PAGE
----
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The New Stack Update

ISSUE 251: Open Source Is Good for (Almost) Everybody?

Talk Talk Talk

Kubernetes “hasn’t actually simplified a lot of the problems we have as developers — the people writing the business logic.”

David Cramer, Sentry. “Frontend Development Challenges for 2021
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What environment have you performed chaos experiments on?

Chaos engineering has matured beyond Netflix’s original Chaos Monkey project, but what the practice actually means is still in the eye of the beholder. Sixty-three percent of over 400 IT professionals Gremlin surveyed for its “2021 State of Chaos Engineering” have performed a chaos experiment in a dev or test environment, but “only” 34% have done so in production. Isn’t chaos engineering by definition testing production systems? The overall state of market adoption is definitely lower than this self-selecting sample, but 40% of the study have never conducted a chaos attack before. For context, a 2020 study found that 26% of site reliability engineers used a chaos engineering tool.

When asked, practitioners asserted that availability and mean time to recovery (MTTR) top their lists of chaos engineering benefits, with a reduction in the number of pages (a proxy for severe incidents) being less important. While the study collected benchmarking data, there is no way to determine if chaos engineering actually caused an improvement in these stats.

We believe organizations that embrace progressive delivery practices are well-positioned with the ability to make experimental changes into production environments. Whether these are called canary deployments, feature flagging or chaos tests, it doesn’t really matter. Organizations with poor service availability levels are less likely to have these abilities than organizations with 99.9% or better uptime. The next step is to create a scalable model that lets us test the hypothesis that chaos engineering is worth the investment.

What's Happening

In this The New Stack Makers podcast hosted by TNS founder and Publisher Alex Williams, guest Nanda Vijaydev, distinguished technologist and lead data scientist, HPE, discusses how the concept of loosely coupled architectures is now playing a part in running data-centric applications on Kubernetes. It’s an evolution that has been taking shape by the use of Kubernetes for microservices development — as opposed to data-centric approaches that have historically been deployed on tightly coupled, monolithic architectures.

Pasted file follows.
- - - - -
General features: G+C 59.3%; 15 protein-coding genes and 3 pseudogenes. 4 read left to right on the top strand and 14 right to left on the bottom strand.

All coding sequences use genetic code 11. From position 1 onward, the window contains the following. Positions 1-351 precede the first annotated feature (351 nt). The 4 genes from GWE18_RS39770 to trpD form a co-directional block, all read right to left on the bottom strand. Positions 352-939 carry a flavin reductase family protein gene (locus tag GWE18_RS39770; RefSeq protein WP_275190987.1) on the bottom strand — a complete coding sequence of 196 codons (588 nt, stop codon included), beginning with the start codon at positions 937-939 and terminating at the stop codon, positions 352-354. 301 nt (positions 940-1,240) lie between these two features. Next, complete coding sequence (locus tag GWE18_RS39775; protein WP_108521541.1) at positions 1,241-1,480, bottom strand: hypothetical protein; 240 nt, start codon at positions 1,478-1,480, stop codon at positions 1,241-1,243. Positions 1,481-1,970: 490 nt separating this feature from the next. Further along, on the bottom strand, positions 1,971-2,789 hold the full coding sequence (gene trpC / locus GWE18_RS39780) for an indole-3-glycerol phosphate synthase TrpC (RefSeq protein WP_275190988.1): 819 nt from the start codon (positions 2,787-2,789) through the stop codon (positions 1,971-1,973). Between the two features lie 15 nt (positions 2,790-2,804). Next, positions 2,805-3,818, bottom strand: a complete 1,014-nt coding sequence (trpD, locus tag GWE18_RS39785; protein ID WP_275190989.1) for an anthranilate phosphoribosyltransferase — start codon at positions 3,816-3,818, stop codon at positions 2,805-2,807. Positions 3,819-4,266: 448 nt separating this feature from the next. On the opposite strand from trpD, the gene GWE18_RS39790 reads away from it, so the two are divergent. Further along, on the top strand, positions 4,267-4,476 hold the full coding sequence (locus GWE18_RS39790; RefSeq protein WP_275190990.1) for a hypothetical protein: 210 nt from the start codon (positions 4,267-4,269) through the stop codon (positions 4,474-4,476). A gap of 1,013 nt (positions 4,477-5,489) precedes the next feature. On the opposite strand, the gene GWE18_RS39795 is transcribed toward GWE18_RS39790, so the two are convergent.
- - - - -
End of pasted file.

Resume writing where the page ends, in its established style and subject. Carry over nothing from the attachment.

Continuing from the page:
Nanda Vijaydev of HPE - How to Adapt Data-Centric Applications to a Kubernetes Architecture

Open Source Is Good for (Almost) Everybody?

Last week, Elasticsearch found itself back in the news for switching its open source license. A few years back, company execs expressed dismay as other competitors (notably the cloud giant Amazon Web Services) took the Elasticsearch and built competing products with it. AWS even forked the project. And earlier this month the company took action: The new license is markedly more restricted than the former very permissive Apache license, in that it straight up restricts cloud service providers from offering Elastic software as a service. This, of course, has raised a lot of questions in the community about whether a true open source license can restrict what the software can and can not be used for. But will Elastic be better off? Time will tell. 

Completely incidentally, we ran across a number of similar stories this week that shows how open source software can benefit users in multiple ways, while at the same time offering more ambiguous results for the companies that created the software. 

Take Linksys for example. The company found incredible success in the late 2000s by offering Wi-Fi routers for the emerging home market, and was acquired in 2003 by Cisco for half a billion dollars. But when doing its due diligence, Cisco found that Linksys, by way of a hardware supplier, had violated that GPL open source license, namely by using Linux code in the WRT54G router without providing its modifications to that code for public access. As a result, Cisco had to pay the Free Software Foundation a reparation fee. But more importantly, it had to release the source code, which sparked a whole generation of hardware hackers modding their WRT54Gs. The WRT54G became such an icon in the open source community that Cisco offers it to this day, as TNS culture reporter David Cassel pointed out in a post from last Sunday, “The Open Source Lesson of the Linksys WRT54G Router.”